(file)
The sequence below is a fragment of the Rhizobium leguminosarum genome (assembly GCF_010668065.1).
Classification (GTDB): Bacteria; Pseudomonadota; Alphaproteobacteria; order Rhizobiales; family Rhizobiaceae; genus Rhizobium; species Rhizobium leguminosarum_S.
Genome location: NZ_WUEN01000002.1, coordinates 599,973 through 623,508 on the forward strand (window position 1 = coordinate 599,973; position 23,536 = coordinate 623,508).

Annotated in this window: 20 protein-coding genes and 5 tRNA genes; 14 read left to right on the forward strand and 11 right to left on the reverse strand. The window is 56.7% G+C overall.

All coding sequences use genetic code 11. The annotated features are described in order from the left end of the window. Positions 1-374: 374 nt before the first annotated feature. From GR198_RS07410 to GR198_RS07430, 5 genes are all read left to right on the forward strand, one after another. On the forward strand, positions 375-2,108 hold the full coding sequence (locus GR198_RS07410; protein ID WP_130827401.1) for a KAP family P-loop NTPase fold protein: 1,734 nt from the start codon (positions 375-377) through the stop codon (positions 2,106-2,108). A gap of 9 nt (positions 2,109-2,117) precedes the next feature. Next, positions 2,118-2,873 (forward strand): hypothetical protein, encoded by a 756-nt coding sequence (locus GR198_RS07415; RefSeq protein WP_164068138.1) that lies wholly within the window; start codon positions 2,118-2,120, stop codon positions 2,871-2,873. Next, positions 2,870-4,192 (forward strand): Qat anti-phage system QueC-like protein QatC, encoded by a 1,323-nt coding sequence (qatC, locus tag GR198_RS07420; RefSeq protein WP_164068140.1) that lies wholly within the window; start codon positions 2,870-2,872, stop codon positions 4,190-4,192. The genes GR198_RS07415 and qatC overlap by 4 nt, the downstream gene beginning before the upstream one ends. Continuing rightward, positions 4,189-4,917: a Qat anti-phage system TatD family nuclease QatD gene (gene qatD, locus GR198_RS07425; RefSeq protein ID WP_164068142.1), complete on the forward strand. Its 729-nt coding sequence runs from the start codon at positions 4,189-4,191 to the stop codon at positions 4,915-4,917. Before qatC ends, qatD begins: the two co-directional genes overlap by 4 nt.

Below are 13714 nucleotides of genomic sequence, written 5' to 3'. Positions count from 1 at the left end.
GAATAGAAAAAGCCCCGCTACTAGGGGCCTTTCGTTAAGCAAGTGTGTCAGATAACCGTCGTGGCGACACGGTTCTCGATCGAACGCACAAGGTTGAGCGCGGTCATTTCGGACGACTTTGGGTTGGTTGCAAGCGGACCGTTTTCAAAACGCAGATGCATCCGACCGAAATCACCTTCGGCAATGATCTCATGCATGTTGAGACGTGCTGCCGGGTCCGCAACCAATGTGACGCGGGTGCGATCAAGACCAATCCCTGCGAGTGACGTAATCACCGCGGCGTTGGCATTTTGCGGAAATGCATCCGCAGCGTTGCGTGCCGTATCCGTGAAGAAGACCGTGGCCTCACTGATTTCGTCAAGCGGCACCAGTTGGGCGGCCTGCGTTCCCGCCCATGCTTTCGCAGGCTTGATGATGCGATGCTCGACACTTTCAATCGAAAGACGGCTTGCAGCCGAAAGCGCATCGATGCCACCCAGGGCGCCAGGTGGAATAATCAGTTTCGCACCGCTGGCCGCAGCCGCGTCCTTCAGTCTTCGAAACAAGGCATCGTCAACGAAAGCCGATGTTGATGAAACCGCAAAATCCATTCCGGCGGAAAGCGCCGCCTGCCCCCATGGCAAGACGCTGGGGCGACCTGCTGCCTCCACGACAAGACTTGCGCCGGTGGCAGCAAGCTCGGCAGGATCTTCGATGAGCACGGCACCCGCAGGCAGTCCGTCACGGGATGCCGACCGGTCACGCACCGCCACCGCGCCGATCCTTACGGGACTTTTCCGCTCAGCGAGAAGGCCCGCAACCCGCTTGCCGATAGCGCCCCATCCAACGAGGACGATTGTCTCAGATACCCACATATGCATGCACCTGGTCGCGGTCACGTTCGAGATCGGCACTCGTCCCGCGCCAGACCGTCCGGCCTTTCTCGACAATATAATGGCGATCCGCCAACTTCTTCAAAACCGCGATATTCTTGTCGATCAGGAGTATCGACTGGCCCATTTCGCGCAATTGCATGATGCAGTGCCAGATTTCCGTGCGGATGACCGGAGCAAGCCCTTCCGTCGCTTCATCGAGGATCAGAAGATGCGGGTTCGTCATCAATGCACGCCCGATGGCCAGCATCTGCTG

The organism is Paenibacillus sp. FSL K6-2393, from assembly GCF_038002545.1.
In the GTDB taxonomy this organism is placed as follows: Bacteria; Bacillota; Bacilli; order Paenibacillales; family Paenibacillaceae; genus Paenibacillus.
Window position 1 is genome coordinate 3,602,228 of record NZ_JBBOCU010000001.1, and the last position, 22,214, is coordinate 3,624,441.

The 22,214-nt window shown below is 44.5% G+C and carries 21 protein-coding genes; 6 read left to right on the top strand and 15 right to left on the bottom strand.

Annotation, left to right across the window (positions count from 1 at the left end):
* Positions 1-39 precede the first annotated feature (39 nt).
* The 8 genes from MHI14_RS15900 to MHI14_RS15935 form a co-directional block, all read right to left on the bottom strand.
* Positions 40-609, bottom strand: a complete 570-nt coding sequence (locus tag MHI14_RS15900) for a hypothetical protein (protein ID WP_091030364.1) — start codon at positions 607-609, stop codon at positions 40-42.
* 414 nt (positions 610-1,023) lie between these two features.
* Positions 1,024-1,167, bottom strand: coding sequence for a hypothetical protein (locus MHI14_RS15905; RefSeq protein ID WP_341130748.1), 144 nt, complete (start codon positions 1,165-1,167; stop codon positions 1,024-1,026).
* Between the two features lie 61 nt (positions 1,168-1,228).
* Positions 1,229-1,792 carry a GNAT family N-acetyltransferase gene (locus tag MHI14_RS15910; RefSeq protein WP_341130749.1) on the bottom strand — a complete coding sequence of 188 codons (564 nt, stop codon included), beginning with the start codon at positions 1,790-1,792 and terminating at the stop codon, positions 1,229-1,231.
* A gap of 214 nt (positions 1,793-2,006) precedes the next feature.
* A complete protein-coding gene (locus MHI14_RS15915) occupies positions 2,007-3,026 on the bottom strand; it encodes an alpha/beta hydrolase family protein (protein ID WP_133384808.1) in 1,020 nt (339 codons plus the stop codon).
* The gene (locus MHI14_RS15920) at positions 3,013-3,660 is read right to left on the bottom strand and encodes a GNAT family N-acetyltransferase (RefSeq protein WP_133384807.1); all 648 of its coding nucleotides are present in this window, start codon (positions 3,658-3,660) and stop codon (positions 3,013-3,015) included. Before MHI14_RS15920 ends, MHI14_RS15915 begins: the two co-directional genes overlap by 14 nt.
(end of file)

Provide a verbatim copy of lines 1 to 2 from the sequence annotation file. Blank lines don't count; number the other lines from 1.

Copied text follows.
The sequence below is a fragment of the Rhizobium leguminosarum genome (assembly GCF_010668065.1).
Classification (GTDB): Bacteria; Pseudomonadota; Alphaproteobacteria; order Rhizobiales; family Rhizobiaceae; genus Rhizobium; species Rhizobium leguminosarum_S.